National and historical symbols of Hungary

In this section you can find the crests of almost 2400 settlements of Hungary with notes. Find the starting letter of the settlement in the list and click if you want to see it.

The Coat-of-Arms of the Town of Szeged [** ¤]
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Szeged

(The County of Csongrád)

Renaissance shield erect, party per pale azure and or. The dexter field bears: azure, two bendlets argent. The sinister field bears: or, a dimidiated double-headed eagle displayed reversed sable, armed, holding in its claw a sceptre or.

Across the top a helmet affronty argent with a closed visor, round the gorget on a ribbon a medaillon, all or, and for the crest a five-pointed open coronet verdured or (with two pearls between the three verdures), adorned with rubies and sapphires, and a lamb trippant argent on a field vert thereon. Mantling: dexter gules and argent, sinister azure and or.

In the Roman times a camp (Partiscum) had already been located in the area of Szeged, but the name of the settlement was given by the Magyar conquerors according to their own practice, which indicates its Hungarian origin. First it was a crown possession and a salt deposit; then, following the Mongol invasion, it became a county seat. The right of its inhabitants, dated 1247, to be responsible to the crown alone developed in 1498 into the privilege of a royal free borough. In the Turkish times the town was a fortress and district (szandzsák) centre. After the expulsion of the Turks the citizens managed to regain the title of royal free borough, which was endorsed by Emperor Charles III on 21 May, 1719.

The royal charter describes the town's coat-of-arms as follows: "Military shield erect, parti per pale. In dexter field azure two rivers, symbolising the Tisza and the Maros, are running bendwise. In sinister field argent a demi-eagle displayed, proper, holding in its claw a spectre or. ... Over the shield, hardly touching the top a barred or open military helmet ensigned with a royal crown, and crested with a lamb argent... Issuing from the top of the helmet a mantling or scarves argent and gules on the dexter, azure and or on the sinister." The difference is striking in the case of the sinister side, but no data are available as to when the change occurred. However, this latter description is given by a decree issued in 1993 by the town's general assembly containing provisions as to the use of the symbols of the town of Szeged.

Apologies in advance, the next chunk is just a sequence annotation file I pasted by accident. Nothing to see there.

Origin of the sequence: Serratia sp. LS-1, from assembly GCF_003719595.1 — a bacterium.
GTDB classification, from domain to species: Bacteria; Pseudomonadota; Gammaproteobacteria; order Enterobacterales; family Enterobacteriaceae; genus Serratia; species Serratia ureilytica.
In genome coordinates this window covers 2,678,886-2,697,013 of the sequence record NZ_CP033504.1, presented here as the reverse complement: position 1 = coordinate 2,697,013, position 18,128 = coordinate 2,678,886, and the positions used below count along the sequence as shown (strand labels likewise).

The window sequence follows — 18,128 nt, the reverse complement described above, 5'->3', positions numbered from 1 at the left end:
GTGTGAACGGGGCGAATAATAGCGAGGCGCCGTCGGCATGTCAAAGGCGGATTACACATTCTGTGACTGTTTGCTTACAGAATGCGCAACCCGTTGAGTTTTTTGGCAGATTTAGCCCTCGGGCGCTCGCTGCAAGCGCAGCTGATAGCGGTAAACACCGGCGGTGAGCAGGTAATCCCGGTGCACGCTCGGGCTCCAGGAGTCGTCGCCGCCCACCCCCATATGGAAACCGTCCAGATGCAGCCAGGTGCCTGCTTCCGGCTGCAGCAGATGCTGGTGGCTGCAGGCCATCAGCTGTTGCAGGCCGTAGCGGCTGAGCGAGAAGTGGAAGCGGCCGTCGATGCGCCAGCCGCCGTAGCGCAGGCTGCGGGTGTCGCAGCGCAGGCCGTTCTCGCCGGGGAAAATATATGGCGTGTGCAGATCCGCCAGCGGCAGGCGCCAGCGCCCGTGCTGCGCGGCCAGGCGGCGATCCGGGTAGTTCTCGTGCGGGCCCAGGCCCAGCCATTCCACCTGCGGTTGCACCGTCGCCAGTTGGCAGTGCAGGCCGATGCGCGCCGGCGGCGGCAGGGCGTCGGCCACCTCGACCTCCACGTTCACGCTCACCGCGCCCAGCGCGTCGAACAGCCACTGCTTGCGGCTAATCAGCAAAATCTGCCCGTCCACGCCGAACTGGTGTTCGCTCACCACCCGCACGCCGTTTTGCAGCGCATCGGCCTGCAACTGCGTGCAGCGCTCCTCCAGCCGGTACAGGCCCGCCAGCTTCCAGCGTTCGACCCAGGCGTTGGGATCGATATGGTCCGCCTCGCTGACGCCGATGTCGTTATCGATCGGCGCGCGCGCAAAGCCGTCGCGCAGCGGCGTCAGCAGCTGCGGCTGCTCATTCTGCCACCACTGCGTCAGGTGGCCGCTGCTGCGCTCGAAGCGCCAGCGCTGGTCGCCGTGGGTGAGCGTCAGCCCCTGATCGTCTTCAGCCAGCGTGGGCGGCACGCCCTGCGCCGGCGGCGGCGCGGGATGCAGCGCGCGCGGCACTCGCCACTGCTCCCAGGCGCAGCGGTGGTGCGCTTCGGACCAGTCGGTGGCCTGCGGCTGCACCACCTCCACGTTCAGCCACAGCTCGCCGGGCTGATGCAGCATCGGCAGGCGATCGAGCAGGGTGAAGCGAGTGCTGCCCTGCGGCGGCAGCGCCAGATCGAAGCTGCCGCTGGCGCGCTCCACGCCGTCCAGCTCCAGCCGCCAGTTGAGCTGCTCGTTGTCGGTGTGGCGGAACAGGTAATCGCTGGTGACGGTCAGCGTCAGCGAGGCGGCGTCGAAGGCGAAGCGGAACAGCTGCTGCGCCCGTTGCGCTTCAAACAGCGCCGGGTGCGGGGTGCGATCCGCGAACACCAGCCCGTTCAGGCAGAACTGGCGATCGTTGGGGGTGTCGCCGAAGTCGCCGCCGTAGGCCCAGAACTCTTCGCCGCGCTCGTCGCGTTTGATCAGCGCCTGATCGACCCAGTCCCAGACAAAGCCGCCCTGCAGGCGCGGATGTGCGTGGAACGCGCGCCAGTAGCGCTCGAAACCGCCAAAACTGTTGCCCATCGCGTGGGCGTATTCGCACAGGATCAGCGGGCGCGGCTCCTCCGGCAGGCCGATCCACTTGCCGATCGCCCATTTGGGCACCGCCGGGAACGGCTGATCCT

The coat-of-arms of Szeged, like every well-defined symbol, serves as a guideline for the historical progress of the town.

The fragmented prototype of the current coat-of-arms is reputed to have been found in 1704 on a damaged seal print allegedly fished out of the river Tisza, bearing the legend "Sigillum Regiae Civitatis Segediensis * A. 1200 *. The seal was obviously a fake, meant as an evidence proving the town's former status as free royal borough.

Szeged played an important role as early as the foundation of the Hungarian feudal state, serving as a storage and distibution centre of the royal salt floated down the river from Transylvania. Consequently, it was inhabited by servants of the crown who, following the principle of ius nullius (what belongs to nobody belongs to the King) grazed their cattle freely all over the sandy area (sabulum) between the Duna and Tisza rivers.

With the settlement of the Cumans this privileged status was strongly restricted, but for the citizens of Szeged it was important to symbolically express their claim for the territories along both rivers. This is the reason for the inclusion of the two bendlets in the town's coat-of-arms.

On the first known seal of the town from 1474 the charges of King Sigismund's coins bearing an eagle are displayed, together with the legend reading "The seal of Szeged city with the eagle" (cum Aquilla).

In order to avoid losing the grazing fields, the town of Szeged had its right to graze cattle confirmed in writing by King Matthias, Vladislav II and other rulers several times.

Finally, at Whitsun 1498, Vladislav II gave Szeged the title of free royal borough, which the town had always longed for. He probably acknowledged the eagle borne on the former seal as the town's coat-of-arms. (The charge could not have been unfamiliar for him as the eagle was the dominant figure of his shield as well.)

In the middle of the 17th century the palatine demanded a rental fee for the use of the pastures that had once been owned by the Cumans. With this, the possibility for endowment became feasible again. (This was actually done in 1702, when the king put the fields in pledge in favour of the Teutonic Knights.) The officers of the Tisza Militia serving in Szeged and Szabadka, who themselves took part in rearing cattle in the open air, as well as the Archbishop of Csanád, who had moved his residence to Szeged, wanted to expand their authority over the town.

The reason for the helmet to appear on top of the shield (a rather unusual feature in the case of early municipal coats-of-arms) was that the town wanted to avoid permanent military "occupation". On the other hand, as an expression of resistance against the bishop's claims for authority, the helmet is crested with the 'Lamb of God' (agnus Dei), which at the same time symbolises the town's right for the free election of its priests.

It was on 21 May 1719 that Emperor Charles VI issued his diploma comfirming Szeged's status of free royal borough. This documents also contained the painted picture and a description of the town's "renewed" coat-of-arms.